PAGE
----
What a pleasure to be sitting once again with Than Geoff (Thanissaro Bhikkhu) late yesterday afternoon, after a long period of absence. Than Geoff (more properly Ajahn Geoff, since he has been for some time now not just a monk, but the abbot of the Metta Thai Forest monastery in Valley Center, north of San Diego. Long-time readers of The Buddha Diaries may recall that he comes up to Laguna Beach on the second Sunday of each month to lead and teach our little "Laguna sangha." Ellie and I have been away so much in the course of our remodel, and often simply unable to spend our weekends down here, that we have missed his regular sessions, as well as his occasional weekend retreats. And while I have been able to maintain my own daily sits, the sangha sits each Sunday and the monthly sessions with Than Geoff have been an important part of my practice since the mid-90s, when I first joined the group.
A glorious pleasure, then, to arrive at sunset for our hour-long sit and to be enchanted, first, by the lovely spectacle at the wide window across from where I sat, of the red glow of the setting sun over a deep purple ocean. Dark clouds and the outline of the eucalyptus trees gave depth and contour to the vista--a sight to rouse the soul before even closing the eyes for meditation. Eyes closed, I found it easy to be guided by Than Geoff's steady, familiar voice, the depth of his calm, and the knowledge of his long dedication to the practice. As usual, he guided us through the observation of the breath for a half hour, then left us in silence for the remainder of the time. It has been quite a while since I reached so intense a meditative state and so profound a relaxation.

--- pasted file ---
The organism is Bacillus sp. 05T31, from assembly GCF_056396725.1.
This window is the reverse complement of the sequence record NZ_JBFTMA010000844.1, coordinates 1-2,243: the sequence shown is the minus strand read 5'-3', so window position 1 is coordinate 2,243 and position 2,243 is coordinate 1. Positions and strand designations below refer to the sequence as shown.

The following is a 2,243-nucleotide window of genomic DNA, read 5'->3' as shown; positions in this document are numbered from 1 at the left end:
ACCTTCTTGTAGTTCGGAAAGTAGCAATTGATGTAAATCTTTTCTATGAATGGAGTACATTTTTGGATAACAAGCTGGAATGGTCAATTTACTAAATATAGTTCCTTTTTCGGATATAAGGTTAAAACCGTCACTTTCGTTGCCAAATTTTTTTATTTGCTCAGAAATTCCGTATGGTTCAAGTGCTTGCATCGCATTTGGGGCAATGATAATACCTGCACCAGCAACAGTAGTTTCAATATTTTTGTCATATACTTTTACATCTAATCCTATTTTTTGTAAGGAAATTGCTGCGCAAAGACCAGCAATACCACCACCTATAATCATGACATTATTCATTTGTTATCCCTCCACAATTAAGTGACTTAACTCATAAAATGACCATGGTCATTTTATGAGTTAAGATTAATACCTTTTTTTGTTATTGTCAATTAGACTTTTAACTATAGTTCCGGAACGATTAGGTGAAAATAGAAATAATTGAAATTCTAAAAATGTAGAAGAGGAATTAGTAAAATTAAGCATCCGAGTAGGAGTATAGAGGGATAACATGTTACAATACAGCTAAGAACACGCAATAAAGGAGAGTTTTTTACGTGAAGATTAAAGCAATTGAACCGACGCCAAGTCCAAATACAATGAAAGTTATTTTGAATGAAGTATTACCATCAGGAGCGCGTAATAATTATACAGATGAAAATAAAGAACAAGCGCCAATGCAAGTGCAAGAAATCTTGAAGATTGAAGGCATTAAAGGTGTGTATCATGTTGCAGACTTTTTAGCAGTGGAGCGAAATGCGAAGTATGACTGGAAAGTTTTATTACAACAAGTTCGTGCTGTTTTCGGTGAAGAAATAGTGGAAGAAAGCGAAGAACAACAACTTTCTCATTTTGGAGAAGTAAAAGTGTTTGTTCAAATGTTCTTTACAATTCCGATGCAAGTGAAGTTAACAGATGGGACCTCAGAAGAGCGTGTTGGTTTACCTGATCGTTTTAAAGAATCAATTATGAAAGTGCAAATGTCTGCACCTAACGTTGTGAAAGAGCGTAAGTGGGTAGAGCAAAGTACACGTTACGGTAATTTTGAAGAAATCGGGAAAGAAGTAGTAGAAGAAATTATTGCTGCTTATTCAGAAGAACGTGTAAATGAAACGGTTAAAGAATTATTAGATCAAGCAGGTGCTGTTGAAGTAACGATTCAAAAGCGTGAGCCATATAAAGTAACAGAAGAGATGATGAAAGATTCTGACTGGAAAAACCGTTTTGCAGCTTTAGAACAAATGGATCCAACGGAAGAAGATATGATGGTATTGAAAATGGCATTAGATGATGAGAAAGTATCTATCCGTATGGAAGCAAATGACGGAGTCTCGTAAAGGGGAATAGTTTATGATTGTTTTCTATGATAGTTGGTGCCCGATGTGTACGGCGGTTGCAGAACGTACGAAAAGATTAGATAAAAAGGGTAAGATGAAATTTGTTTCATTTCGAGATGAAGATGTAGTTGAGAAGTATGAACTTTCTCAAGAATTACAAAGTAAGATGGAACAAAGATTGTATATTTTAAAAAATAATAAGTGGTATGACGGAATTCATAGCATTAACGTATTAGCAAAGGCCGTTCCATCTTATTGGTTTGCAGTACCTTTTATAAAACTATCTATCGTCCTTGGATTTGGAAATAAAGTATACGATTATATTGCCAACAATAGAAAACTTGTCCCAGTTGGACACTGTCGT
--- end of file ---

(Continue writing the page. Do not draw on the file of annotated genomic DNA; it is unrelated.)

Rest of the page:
Our hour's sit is followed by a question time, and I led off with a question about healing. During meditation, my mind had wandered off frequently to a friend who is fighting off a severe attack on her health, and had been formulating my question despite my best efforts to keep it focused on the breath. Addressing it to Than Geoff, I gave that context, along with the memory of my father's powerful (Christian) belief in the laying-on of hands and my understanding of the Tibetan healing practice of tonglen, and asked whether, in his own tradition, there was any similar healing ritual and, more particularly, whether there was anything I could do in my practice to be of benefit to my friend.
I could actually have predicted Than Geoff's response before I heard it. To his way of thinking, it's more about the state of mind than it is about the illness. Healing, then, is about developing a state of mind that serves to reduce the suffering rather than cure the disease. The practice of metta--sending out thoughts of goodwill--can facilitate the more peaceful state of mind required for a return to health. I responded that it felt somehow impertinent, to me, to wishing happiness for a person experiencing so much pain, but he reminded me that "happiness", in its broader context, embraced the notion of physical well-being, of health itself.
Still, I wondered, were there any rituals in his practice related to the healing of the sick, as in so many other spiritual beliefs? Had he himself had any personal experience of healing? Than Geoff smiled as he recalled an episode when, during meditation, he felt the pain of a bite on his finger. In the dark, he was not able to see what creature had bitten him, but within a few minutes his finger began to swell, then his wrist, then his arm... In some alarm, he consulted with his abbot, who gave him an amulet blessed by his teacher, Ajahn Lee, to place against the wound. In short order, the swelling was reduced.
Amulets, then. I suppose it is the blessing that infuses such ritual objects that is the source of their power.
As usual, though, Than Geoff had neatly turned my question back into myself. The mind, certainly, is the most powerful weapon that we have in and and all contingencies--a weapon that we too often forget when pain comes along and we turn to others to relieve it for us. It happened, yesterday, that I had put my back out earlier in the day, and I found the meditation period useful in relieving the pain. It was afterward that it began to make its presence known again. Ironically, I have found that sitting is the very thing that is the worst for a bad back--especially when the time comes to attempt to stand! Better to keep it warm, I find, by keeping it in motion. Thus it was that I decided to leave the session before the whole two hours were up. But I was extremely glad that I had decided to go.